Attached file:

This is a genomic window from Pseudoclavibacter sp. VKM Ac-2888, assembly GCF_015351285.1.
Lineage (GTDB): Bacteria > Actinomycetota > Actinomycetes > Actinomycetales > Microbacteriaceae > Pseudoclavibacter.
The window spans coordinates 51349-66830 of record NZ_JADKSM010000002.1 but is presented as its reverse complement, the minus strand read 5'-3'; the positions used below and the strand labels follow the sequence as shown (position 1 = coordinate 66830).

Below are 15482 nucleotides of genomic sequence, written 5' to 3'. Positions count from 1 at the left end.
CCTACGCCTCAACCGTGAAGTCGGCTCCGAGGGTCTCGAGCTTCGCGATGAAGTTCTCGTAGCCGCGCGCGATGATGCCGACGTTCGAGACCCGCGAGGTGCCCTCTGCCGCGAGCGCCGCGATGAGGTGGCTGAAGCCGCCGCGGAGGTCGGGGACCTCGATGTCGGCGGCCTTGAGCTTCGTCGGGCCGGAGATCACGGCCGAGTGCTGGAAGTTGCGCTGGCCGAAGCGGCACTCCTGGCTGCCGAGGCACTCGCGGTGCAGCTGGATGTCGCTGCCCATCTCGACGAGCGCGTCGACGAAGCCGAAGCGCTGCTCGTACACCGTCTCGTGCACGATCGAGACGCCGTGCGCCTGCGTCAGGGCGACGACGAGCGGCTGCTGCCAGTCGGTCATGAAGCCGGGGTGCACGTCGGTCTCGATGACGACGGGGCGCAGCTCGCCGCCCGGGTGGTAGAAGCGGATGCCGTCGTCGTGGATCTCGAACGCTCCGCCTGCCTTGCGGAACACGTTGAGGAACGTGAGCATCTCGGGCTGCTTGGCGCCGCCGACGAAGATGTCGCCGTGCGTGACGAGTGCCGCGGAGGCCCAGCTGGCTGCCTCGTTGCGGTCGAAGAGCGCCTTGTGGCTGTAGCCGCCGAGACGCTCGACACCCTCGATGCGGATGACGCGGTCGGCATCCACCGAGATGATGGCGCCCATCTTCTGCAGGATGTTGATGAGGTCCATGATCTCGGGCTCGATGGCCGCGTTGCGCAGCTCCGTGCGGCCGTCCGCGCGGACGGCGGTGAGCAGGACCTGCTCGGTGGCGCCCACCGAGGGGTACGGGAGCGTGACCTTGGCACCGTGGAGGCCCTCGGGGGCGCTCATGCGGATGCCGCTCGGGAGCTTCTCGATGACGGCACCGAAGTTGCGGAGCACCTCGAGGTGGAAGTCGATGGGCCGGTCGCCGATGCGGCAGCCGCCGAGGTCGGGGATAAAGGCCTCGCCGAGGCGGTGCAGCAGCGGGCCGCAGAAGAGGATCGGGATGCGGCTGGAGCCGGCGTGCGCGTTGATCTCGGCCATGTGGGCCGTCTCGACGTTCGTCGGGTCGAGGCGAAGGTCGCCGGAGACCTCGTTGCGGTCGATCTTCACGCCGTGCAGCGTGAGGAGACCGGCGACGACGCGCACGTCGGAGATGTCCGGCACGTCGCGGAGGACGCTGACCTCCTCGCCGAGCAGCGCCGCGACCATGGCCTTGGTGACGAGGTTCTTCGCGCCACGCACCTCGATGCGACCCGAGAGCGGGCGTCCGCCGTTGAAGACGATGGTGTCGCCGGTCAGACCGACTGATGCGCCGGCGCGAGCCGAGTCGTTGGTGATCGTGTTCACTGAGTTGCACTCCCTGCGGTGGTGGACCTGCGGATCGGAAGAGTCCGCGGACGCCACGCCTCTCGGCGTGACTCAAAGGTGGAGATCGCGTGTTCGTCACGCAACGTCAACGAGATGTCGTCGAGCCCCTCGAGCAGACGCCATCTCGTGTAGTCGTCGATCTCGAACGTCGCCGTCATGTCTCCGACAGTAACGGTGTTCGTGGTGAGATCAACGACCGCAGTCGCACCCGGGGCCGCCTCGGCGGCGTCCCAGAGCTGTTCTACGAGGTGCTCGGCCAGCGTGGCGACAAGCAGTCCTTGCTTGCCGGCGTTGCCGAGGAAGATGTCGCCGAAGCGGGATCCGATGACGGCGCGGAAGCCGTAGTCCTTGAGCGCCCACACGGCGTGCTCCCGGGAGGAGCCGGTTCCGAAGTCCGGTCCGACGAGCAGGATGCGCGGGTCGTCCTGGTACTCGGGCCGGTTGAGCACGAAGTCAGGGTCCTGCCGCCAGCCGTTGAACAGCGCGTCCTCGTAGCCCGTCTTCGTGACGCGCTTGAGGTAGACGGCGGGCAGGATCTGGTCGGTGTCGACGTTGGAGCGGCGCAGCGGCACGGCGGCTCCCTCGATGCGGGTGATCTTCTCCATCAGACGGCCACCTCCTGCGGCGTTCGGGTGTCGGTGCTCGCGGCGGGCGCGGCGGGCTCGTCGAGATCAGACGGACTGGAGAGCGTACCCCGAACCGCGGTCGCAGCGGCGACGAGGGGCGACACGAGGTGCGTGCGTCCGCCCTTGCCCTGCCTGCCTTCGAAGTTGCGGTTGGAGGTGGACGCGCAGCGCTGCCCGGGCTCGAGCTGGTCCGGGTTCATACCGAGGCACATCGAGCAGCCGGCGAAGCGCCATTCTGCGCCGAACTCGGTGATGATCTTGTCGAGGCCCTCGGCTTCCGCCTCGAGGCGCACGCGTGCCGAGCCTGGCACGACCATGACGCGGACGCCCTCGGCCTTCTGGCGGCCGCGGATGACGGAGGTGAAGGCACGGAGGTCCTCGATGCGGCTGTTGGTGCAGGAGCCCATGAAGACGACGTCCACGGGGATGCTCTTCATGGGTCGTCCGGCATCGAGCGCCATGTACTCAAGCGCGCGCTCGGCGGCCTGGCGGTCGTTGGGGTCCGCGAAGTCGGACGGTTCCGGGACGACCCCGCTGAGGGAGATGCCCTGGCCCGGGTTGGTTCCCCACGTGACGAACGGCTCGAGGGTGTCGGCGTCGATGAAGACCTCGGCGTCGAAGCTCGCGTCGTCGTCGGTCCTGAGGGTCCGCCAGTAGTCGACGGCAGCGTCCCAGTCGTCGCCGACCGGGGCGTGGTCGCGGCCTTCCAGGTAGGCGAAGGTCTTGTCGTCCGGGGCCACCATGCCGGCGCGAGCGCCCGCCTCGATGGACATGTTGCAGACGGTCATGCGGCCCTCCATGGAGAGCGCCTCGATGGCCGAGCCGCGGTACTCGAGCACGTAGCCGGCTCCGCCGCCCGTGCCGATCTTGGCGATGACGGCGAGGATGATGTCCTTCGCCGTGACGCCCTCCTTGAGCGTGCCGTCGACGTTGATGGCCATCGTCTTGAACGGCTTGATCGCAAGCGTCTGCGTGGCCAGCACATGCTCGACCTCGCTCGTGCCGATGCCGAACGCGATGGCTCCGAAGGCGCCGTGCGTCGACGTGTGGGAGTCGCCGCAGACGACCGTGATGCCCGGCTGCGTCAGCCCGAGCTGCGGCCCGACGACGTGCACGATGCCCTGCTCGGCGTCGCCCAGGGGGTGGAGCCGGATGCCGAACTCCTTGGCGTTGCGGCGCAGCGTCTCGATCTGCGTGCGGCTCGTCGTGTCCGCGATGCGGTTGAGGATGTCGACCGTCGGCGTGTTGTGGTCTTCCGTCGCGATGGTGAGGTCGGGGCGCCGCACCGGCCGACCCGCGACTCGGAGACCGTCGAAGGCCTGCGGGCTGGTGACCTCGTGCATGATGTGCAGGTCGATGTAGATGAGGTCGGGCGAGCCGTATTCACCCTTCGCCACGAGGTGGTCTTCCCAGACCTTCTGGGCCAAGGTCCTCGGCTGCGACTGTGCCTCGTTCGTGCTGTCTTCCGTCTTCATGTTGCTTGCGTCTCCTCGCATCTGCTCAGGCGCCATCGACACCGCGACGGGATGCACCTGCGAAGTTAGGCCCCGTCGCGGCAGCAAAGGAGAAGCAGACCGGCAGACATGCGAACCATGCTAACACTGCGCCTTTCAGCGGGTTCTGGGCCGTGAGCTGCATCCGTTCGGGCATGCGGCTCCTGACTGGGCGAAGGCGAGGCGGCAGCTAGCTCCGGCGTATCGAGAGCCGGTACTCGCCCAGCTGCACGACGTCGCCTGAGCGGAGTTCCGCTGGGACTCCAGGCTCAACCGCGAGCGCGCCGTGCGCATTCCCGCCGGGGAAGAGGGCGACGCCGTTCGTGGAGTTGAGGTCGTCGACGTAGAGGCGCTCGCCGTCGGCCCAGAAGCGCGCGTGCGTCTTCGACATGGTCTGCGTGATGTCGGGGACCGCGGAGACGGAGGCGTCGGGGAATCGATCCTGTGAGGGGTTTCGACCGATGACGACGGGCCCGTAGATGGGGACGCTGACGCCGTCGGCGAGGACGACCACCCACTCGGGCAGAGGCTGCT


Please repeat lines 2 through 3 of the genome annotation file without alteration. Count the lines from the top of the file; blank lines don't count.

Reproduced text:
Lineage (GTDB): Bacteria > Actinomycetota > Actinomycetes > Actinomycetales > Microbacteriaceae > Pseudoclavibacter.
The window spans coordinates 51349-66830 of record NZ_JADKSM010000002.1 but is presented as its reverse complement, the minus strand read 5'-3'; the positions used below and the strand labels follow the sequence as shown (position 1 = coordinate 66830).